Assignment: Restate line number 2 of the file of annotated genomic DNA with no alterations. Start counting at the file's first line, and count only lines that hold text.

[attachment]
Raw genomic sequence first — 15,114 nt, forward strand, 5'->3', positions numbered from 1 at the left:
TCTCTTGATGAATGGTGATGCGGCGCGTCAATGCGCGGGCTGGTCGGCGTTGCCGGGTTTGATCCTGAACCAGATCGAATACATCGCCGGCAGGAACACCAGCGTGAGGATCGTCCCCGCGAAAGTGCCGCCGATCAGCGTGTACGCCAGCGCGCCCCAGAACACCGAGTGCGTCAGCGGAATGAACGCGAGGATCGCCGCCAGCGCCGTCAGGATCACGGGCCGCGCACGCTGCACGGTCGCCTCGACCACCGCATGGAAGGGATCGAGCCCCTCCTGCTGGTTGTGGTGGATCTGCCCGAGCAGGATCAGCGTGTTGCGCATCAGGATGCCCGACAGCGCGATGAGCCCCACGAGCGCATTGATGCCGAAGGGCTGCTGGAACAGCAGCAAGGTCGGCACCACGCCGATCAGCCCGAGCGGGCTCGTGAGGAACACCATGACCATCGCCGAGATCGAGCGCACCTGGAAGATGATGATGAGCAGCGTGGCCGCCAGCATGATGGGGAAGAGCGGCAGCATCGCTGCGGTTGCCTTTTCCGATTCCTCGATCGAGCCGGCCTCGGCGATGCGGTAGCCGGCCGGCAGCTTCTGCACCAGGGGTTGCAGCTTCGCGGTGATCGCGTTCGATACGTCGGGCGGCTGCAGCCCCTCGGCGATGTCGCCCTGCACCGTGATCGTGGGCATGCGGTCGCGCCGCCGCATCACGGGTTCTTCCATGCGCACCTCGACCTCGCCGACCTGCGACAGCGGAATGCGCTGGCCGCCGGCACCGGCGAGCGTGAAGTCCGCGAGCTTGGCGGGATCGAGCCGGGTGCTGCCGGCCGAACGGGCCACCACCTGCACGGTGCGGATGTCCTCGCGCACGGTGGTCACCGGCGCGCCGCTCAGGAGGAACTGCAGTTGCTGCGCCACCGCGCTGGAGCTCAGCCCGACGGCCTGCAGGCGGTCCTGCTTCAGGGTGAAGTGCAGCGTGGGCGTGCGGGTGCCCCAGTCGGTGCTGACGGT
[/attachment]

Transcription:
TCTCTTGATGAATGGTGATGCGGCGCGTCAATGCGCGGGCTGGTCGGCGTTGCCGGGTTTGATCCTGAACCAGATCGAATACATCGCCGGCAGGAACACCAGCGTGAGGATCGTCCCCGCGAAAGTGCCGCCGATCAGCGTGTACGCCAGCGCGCCCCAGAACACCGAGTGCGTCAGCGGAATGAACGCGAGGATCGCCGCCAGCGCCGTCAGGATCACGGGCCGCGCACGCTGCACGGTCGCCTCGACCACCGCATGGAAGGGATCGAGCCCCTCCTGCTGGTTGTGGTGGATCTGCCCGAGCAGGATCAGCGTGTTGCGCATCAGGATGCCCGACAGCGCGATGAGCCCCACGAGCGCATTGATGCCGAAGGGCTGCTGGAACAGCAGCAAGGTCGGCACCACGCCGATCAGCCCGAGCGGGCTCGTGAGGAACACCATGACCATCGCCGAGATCGAGCGCACCTGGAAGATGATGATGAGCAGCGTGGCCGCCAGCATGATGGGGAAGAGCGGCAGCATCGCTGCGGTTGCCTTTTCCGATTCCTCGATCGAGCCGGCCTCGGCGATGCGGTAGCCGGCCGGCAGCTTCTGCACCAGGGGTTGCAGCTTCGCGGTGATCGCGTTCGATACGTCGGGCGGCTGCAGCCCCTCGGCGATGTCGCCCTGCACCGTGATCGTGGGCATGCGGTCGCGCCGCCGCATCACGGGTTCTTCCATGCGCACCTCGACCTCGCCGACCTGCGACAGCGGAATGCGCTGGCCGCCGGCACCGGCGAGCGTGAAGTCCGCGAGCTTGGCGGGATCGAGCCGGGTGCTGCCGGCCGAACGGGCCACCACCTGCACGGTGCGGATGTCCTCGCGCACGGTGGTCACCGGCGCGCCGCTCAGGAGGAACTGCAGTTGCTGCGCCACCGCGCTGGAGCTCAGCCCGACGGCCTGCAGGCGGTCCTGCTTCAGGGTGAAGTGCAGCGTGGGCGTGCGGGTGCCCCAGTCGGTGCTGACGGT